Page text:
Artsakh carpet dated 1731

Artsakh carpet dated 1731 clearly shows its influence on later Anatolian (Ladik, Megri) and Caucasian carpets.

The carpet-making culture of the northeastern states of historical Armenia, Artsakh, Utik, and Syunik, has a special place in the history of Armenian culture. Below is a fragment made in northern Artsakh, which, with the features of its decorative details, is of key importance to the carpet-making culture of Artsakh, Armenia and Anatolia, and the Caucasus.

The carpet dated 1731 is attributed to Catholicos Nerses V of Aghvan (Caucasian Albania) which was under the jurisdiction of the Armenian Apostolic Church. According to historian Harutyun Kurdian, the carpet is kept in the museum of St. James Church in Jerusalem.

Kurdian personally inspected and researched the structure of the carpet and its genealogical source. The carpet has an extensive inscription in Armenian letters and numbers, which is woven in the upper part of the carpet—along the entire width of the outer and inner narrow areas

The inscription says:

«յիշեցէք ի մաքրափայլ յաղոթս ձեր Ներսես մեղա-պարտ կ/ա/թողիկոս Աղուանի/ց/ է պատճառ սմին /…այրված…/ լոյս ընկալ Չարեքու Սբ Անապատին ՌՃՁ թվին»:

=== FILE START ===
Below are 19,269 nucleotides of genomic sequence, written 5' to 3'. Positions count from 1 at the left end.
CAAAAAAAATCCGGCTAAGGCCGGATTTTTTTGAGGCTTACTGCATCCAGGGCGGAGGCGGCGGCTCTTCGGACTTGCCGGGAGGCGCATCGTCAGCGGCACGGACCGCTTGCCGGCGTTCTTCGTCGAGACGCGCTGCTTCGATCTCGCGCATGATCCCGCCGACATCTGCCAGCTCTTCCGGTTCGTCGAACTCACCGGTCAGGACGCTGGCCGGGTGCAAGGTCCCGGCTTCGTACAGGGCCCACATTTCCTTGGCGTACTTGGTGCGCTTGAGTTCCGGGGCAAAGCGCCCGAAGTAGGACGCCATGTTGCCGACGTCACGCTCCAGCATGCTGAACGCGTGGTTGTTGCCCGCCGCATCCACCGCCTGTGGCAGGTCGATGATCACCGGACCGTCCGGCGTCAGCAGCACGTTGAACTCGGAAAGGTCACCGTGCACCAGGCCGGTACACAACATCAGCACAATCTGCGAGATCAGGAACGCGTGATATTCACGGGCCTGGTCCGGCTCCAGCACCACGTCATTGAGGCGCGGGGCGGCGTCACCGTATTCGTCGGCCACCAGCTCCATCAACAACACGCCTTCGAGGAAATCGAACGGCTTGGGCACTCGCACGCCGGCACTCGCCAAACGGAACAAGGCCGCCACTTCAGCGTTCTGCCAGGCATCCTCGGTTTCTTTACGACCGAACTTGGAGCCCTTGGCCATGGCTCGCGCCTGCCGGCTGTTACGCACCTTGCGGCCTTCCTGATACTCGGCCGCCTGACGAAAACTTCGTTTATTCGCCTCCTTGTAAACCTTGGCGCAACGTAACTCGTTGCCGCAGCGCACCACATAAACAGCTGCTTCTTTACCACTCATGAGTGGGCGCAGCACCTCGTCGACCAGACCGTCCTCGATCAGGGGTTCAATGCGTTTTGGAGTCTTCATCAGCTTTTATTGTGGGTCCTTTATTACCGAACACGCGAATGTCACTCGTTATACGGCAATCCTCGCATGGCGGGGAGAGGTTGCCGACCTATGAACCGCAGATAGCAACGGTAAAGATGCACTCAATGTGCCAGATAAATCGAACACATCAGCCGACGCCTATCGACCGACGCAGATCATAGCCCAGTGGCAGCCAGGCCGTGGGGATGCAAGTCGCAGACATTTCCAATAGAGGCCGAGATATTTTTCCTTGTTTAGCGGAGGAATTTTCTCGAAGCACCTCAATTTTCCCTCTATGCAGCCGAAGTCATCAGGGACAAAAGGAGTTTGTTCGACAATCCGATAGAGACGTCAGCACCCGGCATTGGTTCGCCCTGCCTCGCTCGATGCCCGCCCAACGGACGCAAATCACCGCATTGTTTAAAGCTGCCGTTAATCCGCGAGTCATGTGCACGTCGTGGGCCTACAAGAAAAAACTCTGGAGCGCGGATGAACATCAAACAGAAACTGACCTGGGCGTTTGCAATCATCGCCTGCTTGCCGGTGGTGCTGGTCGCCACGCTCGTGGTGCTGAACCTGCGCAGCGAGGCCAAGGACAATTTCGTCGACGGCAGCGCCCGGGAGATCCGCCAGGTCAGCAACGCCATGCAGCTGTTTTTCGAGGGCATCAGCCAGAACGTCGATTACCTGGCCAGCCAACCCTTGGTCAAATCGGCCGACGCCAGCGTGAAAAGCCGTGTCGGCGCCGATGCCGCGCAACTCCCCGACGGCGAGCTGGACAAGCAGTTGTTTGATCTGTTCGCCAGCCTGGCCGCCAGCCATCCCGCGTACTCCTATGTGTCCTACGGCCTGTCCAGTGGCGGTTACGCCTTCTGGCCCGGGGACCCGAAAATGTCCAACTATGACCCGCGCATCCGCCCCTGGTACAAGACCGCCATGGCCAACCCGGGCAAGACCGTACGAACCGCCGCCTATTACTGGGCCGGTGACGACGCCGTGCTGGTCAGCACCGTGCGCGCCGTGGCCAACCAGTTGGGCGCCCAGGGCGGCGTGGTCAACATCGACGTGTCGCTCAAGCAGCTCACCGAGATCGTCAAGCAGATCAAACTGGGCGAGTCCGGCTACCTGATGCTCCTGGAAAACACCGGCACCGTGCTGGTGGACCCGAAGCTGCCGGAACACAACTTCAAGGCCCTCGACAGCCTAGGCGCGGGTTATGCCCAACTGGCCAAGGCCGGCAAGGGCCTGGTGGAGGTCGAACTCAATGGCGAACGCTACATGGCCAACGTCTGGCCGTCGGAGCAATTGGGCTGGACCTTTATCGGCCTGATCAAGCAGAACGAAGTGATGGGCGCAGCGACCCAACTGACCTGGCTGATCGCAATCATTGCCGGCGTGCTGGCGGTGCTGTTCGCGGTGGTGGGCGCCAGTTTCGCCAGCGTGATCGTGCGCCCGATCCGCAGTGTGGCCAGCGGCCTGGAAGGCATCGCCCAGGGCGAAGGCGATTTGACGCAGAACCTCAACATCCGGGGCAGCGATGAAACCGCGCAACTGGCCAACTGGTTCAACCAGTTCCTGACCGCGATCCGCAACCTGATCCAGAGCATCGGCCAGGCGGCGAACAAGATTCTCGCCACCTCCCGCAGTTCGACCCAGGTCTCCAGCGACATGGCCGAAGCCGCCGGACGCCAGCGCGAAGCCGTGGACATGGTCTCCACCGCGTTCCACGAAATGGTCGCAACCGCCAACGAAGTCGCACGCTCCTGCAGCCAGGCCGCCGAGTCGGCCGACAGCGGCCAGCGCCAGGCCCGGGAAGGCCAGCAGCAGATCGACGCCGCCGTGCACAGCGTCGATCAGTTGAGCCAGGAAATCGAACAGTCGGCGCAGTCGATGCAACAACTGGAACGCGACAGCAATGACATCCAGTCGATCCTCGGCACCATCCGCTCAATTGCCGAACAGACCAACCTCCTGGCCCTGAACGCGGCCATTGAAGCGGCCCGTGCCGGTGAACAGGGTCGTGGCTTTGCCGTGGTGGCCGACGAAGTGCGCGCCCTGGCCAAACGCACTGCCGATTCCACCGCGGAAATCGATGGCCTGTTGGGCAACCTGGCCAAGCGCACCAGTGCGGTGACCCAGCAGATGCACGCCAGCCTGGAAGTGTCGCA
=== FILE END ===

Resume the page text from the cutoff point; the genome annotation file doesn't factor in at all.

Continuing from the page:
“Remember my pure prayer to your inner sin-debt of the Holy great Aghvan (Caucasian Albania), the cause of the /…burned…/ light received in Chareku ((Charek Monastery) Holy desert dated 1731”

Charek Monastery is located in the historic Gardman province, near the village of Pip, not far from the Charek Fortress in today‘s Azerbaijan.

According to Kurdian, the carpet was woven on a silk foundation and although it has significant losses in the central part of the field, it is still in presentable condition. Moreover, there are partial losses in some parts of the inscription.

Central to the decoration system of this carpet is the four longitudinal “pillars” depicted in the central part of the field, the tops of which are trimmed with hooks found on many later Anatolian rugs. Various small plant motifs and ornaments are woven into them.

At the ends of the field, in one transverse row, are big plants, which are “Tulips” in the professional literature.

The historical value of this carpet is determined by the commemoration. It clearly shows the year of creation, the place, and also the patron—Catholicos Nerses V from Aghvan, a famous spiritual figure who was the abbot of the Mankants Monastery from Yerit. He also carried out construction works in the Charek Monastery.

The motifs and technical features of this carpet, created about three hundred years ago, are exact sources in identifying the details of individual types of Anatolian and Caucasian of the late medieval and XVIII-XIX centuries, especially carpets called “Ladik” and “Megri”.

Arto Tavukciyan With thanks to Ashkunj Poghosyan

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